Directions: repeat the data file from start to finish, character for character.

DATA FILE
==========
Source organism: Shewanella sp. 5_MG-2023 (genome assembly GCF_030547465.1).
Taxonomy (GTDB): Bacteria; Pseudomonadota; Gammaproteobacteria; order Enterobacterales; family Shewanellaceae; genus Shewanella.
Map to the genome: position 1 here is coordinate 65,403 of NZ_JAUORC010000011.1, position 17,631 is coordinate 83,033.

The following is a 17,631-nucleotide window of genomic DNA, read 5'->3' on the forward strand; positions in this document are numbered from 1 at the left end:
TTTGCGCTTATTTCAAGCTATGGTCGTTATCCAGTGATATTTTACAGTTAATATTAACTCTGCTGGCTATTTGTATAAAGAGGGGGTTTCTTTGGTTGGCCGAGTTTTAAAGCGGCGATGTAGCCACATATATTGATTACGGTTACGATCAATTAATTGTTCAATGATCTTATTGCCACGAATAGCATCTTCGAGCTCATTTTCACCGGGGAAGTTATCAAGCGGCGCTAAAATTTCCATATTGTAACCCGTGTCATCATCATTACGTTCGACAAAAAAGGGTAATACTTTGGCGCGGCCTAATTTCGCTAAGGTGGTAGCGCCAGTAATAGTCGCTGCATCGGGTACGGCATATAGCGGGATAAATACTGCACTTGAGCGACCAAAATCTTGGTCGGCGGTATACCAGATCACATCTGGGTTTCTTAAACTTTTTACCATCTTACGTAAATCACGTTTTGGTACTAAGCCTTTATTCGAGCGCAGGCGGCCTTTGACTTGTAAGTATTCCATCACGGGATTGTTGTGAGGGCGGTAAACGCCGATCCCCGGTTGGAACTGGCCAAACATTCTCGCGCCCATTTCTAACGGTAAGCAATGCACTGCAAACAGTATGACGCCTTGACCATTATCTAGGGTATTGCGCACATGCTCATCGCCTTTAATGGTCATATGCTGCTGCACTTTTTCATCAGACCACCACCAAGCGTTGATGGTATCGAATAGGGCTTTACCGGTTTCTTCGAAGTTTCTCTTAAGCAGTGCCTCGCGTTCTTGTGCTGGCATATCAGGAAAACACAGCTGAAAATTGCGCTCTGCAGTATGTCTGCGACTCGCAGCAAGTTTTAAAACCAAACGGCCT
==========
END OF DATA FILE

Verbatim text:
Source organism: Shewanella sp. 5_MG-2023 (genome assembly GCF_030547465.1).
Taxonomy (GTDB): Bacteria; Pseudomonadota; Gammaproteobacteria; order Enterobacterales; family Shewanellaceae; genus Shewanella.
Map to the genome: position 1 here is coordinate 65,403 of NZ_JAUORC010000011.1, position 17,631 is coordinate 83,033.

The following is a 17,631-nucleotide window of genomic DNA, read 5'->3' on the forward strand; positions in this document are numbered from 1 at the left end:
TTTGCGCTTATTTCAAGCTATGGTCGTTATCCAGTGATATTTTACAGTTAATATTAACTCTGCTGGCTATTTGTATAAAGAGGGGGTTTCTTTGGTTGGCCGAGTTTTAAAGCGGCGATGTAGCCACATATATTGATTACGGTTACGATCAATTAATTGTTCAATGATCTTATTGCCACGAATAGCATCTTCGAGCTCATTTTCACCGGGGAAGTTATCAAGCGGCGCTAAAATTTCCATATTGTAACCCGTGTCATCATCATTACGTTCGACAAAAAAGGGTAATACTTTGGCGCGGCCTAATTTCGCTAAGGTGGTAGCGCCAGTAATAGTCGCTGCATCGGGTACGGCATATAGCGGGATAAATACTGCACTTGAGCGACCAAAATCTTGGTCGGCGGTATACCAGATCACATCTGGGTTTCTTAAACTTTTTACCATCTTACGTAAATCACGTTTTGGTACTAAGCCTTTATTCGAGCGCAGGCGGCCTTTGACTTGTAAGTATTCCATCACGGGATTGTTGTGAGGGCGGTAAACGCCGATCCCCGGTTGGAACTGGCCAAACATTCTCGCGCCCATTTCTAACGGTAAGCAATGCACTGCAAACAGTATGACGCCTTGACCATTATCTAGGGTATTGCGCACATGCTCATCGCCTTTAATGGTCATATGCTGCTGCACTTTTTCATCAGACCACCACCAAGCGTTGATGGTATCGAATAGGGCTTTACCGGTTTCTTCGAAGTTTCTCTTAAGCAGTGCCTCGCGTTCTTGTGCTGGCATATCAGGAAAACACAGCTGAAAATTGCGCTCTGCAGTATGTCTGCGACTCGCAGCAAGTTTTAAAACCAAACGGCCT